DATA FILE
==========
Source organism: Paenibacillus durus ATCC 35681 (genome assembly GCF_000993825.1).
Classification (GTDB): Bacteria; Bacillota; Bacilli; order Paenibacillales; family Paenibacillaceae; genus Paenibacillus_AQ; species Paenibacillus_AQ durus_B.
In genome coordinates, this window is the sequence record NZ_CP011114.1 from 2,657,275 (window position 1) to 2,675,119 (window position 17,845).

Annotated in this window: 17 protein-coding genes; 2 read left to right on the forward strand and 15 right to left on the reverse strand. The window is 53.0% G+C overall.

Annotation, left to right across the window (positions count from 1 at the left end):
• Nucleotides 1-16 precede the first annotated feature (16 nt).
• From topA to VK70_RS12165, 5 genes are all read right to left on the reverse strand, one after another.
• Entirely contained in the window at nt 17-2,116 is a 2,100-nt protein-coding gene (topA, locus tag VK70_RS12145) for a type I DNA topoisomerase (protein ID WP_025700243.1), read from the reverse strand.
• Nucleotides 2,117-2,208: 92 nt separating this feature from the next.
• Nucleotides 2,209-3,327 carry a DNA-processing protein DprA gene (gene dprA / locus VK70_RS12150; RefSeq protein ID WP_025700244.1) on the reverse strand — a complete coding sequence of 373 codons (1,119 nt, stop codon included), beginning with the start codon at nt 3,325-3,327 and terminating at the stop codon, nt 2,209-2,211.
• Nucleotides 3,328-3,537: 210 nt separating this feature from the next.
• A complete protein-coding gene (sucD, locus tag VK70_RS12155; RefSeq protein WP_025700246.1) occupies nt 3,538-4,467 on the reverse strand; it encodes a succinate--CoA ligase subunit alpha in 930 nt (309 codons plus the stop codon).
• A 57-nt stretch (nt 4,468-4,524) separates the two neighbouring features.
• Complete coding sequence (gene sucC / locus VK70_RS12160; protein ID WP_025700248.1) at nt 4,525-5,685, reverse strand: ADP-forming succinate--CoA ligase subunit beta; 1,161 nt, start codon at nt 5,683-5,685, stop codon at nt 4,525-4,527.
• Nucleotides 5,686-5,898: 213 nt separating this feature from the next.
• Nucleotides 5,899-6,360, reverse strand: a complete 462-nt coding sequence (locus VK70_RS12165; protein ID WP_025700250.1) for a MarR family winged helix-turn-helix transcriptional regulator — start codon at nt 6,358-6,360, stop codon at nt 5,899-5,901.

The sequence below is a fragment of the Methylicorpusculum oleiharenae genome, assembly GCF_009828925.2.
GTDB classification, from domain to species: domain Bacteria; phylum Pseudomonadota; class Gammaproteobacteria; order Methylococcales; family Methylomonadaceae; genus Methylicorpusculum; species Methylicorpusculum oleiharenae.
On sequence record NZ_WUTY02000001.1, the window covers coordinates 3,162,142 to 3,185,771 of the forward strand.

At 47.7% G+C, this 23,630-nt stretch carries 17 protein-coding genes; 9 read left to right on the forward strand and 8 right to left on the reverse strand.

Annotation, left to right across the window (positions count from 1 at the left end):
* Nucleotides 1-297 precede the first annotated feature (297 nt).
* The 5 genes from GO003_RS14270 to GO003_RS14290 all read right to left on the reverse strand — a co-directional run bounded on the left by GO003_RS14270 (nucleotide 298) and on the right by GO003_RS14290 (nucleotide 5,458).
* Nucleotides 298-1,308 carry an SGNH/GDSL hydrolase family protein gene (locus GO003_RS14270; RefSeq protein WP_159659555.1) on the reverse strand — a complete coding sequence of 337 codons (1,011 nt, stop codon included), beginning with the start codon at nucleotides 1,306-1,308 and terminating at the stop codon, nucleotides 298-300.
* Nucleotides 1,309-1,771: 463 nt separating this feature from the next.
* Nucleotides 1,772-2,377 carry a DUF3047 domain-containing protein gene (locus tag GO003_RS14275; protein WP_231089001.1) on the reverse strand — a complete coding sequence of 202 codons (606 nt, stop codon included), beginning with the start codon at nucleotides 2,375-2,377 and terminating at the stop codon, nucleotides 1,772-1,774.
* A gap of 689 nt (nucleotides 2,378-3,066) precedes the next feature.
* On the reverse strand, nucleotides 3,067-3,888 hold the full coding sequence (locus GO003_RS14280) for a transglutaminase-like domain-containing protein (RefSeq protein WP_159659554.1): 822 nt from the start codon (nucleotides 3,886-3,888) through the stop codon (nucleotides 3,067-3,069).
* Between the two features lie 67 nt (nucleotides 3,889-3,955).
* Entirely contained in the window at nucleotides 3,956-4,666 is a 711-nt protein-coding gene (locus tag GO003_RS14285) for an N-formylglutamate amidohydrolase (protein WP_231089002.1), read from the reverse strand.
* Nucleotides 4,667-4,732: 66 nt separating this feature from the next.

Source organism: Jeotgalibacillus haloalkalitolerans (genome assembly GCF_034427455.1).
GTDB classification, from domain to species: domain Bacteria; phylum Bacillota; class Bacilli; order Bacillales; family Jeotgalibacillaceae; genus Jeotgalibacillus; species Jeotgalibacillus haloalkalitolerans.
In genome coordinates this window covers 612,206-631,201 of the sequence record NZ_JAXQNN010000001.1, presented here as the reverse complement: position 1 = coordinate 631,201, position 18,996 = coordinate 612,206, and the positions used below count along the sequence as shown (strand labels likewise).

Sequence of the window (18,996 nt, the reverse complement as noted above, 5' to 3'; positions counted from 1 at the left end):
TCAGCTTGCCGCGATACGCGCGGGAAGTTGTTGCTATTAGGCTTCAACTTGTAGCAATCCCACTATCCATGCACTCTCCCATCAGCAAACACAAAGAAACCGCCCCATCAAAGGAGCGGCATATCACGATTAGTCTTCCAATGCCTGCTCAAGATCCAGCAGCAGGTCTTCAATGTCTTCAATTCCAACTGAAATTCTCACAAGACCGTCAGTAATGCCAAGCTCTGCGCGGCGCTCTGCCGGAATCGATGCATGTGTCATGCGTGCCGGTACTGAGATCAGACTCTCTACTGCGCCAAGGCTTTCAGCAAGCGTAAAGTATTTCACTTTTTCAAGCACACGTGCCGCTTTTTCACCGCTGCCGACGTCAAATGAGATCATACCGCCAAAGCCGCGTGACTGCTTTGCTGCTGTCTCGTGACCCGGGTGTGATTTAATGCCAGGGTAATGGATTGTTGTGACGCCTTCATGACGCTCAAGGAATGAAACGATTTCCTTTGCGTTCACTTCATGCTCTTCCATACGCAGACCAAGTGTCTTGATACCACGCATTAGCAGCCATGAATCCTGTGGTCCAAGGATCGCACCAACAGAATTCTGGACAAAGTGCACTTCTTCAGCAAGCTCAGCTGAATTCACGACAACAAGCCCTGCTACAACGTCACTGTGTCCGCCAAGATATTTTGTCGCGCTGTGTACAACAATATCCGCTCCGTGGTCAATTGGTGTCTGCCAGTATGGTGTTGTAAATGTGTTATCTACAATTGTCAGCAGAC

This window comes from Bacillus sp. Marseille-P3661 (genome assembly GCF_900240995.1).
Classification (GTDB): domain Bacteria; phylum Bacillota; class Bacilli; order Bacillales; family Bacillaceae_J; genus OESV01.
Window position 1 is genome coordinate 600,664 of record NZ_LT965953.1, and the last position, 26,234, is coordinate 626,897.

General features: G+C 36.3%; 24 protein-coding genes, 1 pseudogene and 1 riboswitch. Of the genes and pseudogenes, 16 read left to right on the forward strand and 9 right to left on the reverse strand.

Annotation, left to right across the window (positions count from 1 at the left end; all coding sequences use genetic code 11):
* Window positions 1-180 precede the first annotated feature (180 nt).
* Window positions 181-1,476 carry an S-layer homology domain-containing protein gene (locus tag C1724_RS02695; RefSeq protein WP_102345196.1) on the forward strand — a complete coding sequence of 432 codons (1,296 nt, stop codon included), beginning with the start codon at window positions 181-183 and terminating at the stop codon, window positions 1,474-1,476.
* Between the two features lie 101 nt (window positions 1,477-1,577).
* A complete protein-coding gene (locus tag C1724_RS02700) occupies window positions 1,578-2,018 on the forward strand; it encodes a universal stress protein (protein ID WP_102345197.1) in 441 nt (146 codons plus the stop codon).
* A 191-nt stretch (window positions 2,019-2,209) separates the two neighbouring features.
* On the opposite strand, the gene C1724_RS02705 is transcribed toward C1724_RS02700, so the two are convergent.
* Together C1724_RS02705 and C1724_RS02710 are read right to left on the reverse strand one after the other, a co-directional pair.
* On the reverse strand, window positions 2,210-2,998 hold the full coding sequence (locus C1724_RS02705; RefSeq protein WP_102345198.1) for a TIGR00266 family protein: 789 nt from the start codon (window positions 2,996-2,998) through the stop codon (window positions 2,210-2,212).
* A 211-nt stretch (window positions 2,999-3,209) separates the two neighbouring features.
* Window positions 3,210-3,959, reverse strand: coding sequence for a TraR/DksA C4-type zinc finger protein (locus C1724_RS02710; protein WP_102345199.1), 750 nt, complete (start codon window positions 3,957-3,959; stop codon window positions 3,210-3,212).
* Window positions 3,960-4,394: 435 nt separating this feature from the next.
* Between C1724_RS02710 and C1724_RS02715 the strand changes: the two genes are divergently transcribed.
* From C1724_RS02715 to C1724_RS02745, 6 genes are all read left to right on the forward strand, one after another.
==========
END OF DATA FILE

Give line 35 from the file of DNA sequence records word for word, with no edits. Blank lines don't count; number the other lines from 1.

Sequence of the window (18,996 nt, the reverse complement as noted above, 5' to 3'; positions counted from 1 at the left end):